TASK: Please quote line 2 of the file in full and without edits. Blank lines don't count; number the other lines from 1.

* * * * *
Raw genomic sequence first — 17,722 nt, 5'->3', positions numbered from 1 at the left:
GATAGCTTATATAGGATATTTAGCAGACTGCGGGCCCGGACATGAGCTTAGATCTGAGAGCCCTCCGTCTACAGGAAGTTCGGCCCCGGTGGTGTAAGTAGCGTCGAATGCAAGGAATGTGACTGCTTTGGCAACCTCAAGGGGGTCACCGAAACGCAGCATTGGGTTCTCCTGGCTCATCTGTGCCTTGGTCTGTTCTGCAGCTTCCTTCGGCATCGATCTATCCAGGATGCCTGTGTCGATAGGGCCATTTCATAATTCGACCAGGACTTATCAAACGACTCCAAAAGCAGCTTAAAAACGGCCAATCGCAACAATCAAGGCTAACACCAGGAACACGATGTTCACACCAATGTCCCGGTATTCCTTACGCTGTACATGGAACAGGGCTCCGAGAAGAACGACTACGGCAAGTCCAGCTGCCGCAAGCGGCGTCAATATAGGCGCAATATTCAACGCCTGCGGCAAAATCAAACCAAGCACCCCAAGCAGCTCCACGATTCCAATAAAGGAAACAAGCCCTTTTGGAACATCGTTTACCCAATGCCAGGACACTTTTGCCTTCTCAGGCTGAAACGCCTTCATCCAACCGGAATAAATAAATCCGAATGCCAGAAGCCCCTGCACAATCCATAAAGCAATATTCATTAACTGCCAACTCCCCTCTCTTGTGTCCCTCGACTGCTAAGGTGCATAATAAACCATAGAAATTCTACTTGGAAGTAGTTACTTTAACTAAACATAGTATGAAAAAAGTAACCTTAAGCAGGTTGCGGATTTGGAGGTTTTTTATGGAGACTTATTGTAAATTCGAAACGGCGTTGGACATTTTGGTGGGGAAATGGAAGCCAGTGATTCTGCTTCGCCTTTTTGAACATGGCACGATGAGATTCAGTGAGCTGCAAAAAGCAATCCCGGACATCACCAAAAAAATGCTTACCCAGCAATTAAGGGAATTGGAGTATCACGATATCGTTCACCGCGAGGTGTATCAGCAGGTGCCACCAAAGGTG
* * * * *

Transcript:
GATAGCTTATATAGGATATTTAGCAGACTGCGGGCCCGGACATGAGCTTAGATCTGAGAGCCCTCCGTCTACAGGAAGTTCGGCCCCGGTGGTGTAAGTAGCGTCGAATGCAAGGAATGTGACTGCTTTGGCAACCTCAAGGGGGTCACCGAAACGCAGCATTGGGTTCTCCTGGCTCATCTGTGCCTTGGTCTGTTCTGCAGCTTCCTTCGGCATCGATCTATCCAGGATGCCTGTGTCGATAGGGCCATTTCATAATTCGACCAGGACTTATCAAACGACTCCAAAAGCAGCTTAAAAACGGCCAATCGCAACAATCAAGGCTAACACCAGGAACACGATGTTCACACCAATGTCCCGGTATTCCTTACGCTGTACATGGAACAGGGCTCCGAGAAGAACGACTACGGCAAGTCCAGCTGCCGCAAGCGGCGTCAATATAGGCGCAATATTCAACGCCTGCGGCAAAATCAAACCAAGCACCCCAAGCAGCTCCACGATTCCAATAAAGGAAACAAGCCCTTTTGGAACATCGTTTACCCAATGCCAGGACACTTTTGCCTTCTCAGGCTGAAACGCCTTCATCCAACCGGAATAAATAAATCCGAATGCCAGAAGCCCCTGCACAATCCATAAAGCAATATTCATTAACTGCCAACTCCCCTCTCTTGTGTCCCTCGACTGCTAAGGTGCATAATAAACCATAGAAATTCTACTTGGAAGTAGTTACTTTAACTAAACATAGTATGAAAAAAGTAACCTTAAGCAGGTTGCGGATTTGGAGGTTTTTTATGGAGACTTATTGTAAATTCGAAACGGCGTTGGACATTTTGGTGGGGAAATGGAAGCCAGTGATTCTGCTTCGCCTTTTTGAACATGGCACGATGAGATTCAGTGAGCTGCAAAAAGCAATCCCGGACATCACCAAAAAAATGCTTACCCAGCAATTAAGGGAATTGGAGTATCACGATATCGTTCACCGCGAGGTGTATCAGCAGGTGCCACCAAAGGTG